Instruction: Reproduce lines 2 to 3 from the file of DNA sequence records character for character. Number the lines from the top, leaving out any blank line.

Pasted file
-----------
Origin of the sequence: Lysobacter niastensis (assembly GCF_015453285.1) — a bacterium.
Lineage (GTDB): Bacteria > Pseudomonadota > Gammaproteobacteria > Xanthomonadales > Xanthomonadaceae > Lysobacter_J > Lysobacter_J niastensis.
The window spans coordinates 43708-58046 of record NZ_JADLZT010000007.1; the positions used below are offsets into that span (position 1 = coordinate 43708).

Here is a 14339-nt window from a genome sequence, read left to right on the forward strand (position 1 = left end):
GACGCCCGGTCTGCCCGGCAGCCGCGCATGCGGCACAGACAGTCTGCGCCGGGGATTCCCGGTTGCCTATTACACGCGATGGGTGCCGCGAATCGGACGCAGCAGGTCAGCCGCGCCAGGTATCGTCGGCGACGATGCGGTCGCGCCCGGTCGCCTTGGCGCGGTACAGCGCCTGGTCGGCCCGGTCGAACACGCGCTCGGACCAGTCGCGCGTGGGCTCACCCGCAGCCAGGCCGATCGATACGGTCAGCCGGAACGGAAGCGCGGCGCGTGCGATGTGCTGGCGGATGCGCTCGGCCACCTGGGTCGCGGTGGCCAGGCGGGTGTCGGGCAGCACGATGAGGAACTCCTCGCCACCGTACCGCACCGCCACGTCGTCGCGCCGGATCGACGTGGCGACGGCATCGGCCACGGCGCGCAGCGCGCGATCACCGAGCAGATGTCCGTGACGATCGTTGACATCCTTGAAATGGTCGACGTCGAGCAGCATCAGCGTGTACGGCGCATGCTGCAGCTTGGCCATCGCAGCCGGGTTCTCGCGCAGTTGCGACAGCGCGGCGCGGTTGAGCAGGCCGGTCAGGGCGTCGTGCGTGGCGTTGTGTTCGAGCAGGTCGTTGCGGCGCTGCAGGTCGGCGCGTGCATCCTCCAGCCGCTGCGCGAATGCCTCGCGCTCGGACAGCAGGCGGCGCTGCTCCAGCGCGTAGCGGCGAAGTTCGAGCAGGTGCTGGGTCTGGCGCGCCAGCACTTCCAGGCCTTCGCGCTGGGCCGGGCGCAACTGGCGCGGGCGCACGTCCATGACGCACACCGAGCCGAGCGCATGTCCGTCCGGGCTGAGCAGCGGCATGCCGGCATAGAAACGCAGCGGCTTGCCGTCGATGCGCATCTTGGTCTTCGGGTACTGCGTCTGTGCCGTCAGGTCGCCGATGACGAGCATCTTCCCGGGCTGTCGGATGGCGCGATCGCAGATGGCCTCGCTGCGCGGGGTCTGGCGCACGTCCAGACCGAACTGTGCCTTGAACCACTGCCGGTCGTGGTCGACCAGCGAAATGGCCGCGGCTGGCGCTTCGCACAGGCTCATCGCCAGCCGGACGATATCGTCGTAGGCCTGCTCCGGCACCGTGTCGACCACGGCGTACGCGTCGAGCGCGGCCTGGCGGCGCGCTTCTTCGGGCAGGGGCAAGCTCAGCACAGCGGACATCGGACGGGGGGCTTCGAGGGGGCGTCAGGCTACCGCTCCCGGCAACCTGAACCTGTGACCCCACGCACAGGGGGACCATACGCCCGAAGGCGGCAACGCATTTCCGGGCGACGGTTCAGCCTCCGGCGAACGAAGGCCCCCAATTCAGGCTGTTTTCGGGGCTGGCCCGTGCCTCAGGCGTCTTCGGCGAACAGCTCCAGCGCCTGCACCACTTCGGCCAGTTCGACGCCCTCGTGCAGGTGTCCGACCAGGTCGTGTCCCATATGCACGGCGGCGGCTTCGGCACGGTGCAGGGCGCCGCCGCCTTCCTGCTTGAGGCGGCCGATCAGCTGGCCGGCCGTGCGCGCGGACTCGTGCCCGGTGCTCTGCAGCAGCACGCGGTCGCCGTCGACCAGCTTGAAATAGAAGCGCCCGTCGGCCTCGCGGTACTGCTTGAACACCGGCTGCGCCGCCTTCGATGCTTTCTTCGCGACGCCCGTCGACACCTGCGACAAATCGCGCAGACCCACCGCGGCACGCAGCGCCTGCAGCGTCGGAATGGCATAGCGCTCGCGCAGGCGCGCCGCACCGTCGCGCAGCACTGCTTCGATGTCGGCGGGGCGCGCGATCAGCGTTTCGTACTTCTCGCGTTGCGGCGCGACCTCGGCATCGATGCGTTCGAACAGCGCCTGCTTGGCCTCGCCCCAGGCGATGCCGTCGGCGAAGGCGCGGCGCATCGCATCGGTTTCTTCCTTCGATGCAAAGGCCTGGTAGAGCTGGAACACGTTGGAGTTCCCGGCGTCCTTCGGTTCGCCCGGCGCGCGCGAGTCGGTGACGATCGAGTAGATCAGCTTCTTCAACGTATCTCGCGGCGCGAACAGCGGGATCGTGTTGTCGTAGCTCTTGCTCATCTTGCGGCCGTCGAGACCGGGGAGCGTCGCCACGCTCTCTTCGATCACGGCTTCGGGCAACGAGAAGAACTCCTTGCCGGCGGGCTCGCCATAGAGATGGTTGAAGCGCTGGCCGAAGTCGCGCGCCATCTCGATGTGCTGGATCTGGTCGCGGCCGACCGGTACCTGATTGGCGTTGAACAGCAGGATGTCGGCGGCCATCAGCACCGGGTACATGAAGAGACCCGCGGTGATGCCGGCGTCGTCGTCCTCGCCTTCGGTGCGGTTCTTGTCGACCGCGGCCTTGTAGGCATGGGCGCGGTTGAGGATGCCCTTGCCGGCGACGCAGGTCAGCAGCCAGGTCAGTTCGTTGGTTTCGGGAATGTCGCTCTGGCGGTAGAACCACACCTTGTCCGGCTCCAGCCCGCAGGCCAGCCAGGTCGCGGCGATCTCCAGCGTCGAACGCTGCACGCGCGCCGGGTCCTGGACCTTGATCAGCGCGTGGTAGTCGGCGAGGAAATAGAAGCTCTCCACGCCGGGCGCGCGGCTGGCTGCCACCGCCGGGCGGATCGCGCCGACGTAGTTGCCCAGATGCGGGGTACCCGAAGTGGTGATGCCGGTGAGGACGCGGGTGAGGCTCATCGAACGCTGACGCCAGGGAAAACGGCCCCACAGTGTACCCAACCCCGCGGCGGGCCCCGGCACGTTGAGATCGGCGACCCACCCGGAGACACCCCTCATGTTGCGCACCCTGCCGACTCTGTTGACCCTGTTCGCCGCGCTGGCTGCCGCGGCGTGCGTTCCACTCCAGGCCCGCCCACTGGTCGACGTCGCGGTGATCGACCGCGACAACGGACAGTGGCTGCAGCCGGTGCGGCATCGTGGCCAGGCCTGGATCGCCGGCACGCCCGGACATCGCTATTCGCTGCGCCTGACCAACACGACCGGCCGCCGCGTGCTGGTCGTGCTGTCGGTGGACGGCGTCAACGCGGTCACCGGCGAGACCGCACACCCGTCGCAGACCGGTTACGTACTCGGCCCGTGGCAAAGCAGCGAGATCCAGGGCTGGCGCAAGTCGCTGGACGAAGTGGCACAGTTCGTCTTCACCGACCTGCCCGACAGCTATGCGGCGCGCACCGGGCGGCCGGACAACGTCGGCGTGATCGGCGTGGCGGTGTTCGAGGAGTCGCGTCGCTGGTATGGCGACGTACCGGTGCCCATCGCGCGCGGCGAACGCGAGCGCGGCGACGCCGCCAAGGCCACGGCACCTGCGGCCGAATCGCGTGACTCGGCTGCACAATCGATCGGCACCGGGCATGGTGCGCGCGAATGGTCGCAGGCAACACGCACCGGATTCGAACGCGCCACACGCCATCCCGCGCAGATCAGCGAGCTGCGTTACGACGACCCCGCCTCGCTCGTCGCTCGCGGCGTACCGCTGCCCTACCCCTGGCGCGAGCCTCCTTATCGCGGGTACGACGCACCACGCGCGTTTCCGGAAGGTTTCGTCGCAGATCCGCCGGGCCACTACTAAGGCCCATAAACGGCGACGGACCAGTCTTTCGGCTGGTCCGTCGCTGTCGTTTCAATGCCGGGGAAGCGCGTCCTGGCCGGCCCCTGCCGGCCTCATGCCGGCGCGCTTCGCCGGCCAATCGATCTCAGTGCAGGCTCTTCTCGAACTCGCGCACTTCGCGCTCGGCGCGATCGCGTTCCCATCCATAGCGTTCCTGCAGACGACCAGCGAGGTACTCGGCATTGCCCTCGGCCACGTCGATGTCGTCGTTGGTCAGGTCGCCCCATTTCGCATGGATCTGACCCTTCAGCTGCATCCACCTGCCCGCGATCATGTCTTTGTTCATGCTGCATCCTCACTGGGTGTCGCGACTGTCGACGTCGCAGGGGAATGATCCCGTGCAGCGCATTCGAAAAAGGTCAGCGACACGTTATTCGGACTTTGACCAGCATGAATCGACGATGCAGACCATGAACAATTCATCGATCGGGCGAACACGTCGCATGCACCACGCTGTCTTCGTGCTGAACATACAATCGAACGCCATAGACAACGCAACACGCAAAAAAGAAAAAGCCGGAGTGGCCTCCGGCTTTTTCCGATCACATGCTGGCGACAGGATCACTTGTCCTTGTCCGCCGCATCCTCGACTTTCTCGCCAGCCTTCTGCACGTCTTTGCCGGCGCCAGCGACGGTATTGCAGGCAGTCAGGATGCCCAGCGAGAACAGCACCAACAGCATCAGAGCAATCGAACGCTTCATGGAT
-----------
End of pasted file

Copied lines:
Lineage (GTDB): Bacteria > Pseudomonadota > Gammaproteobacteria > Xanthomonadales > Xanthomonadaceae > Lysobacter_J > Lysobacter_J niastensis.
The window spans coordinates 43708-58046 of record NZ_JADLZT010000007.1; the positions used below are offsets into that span (position 1 = coordinate 43708).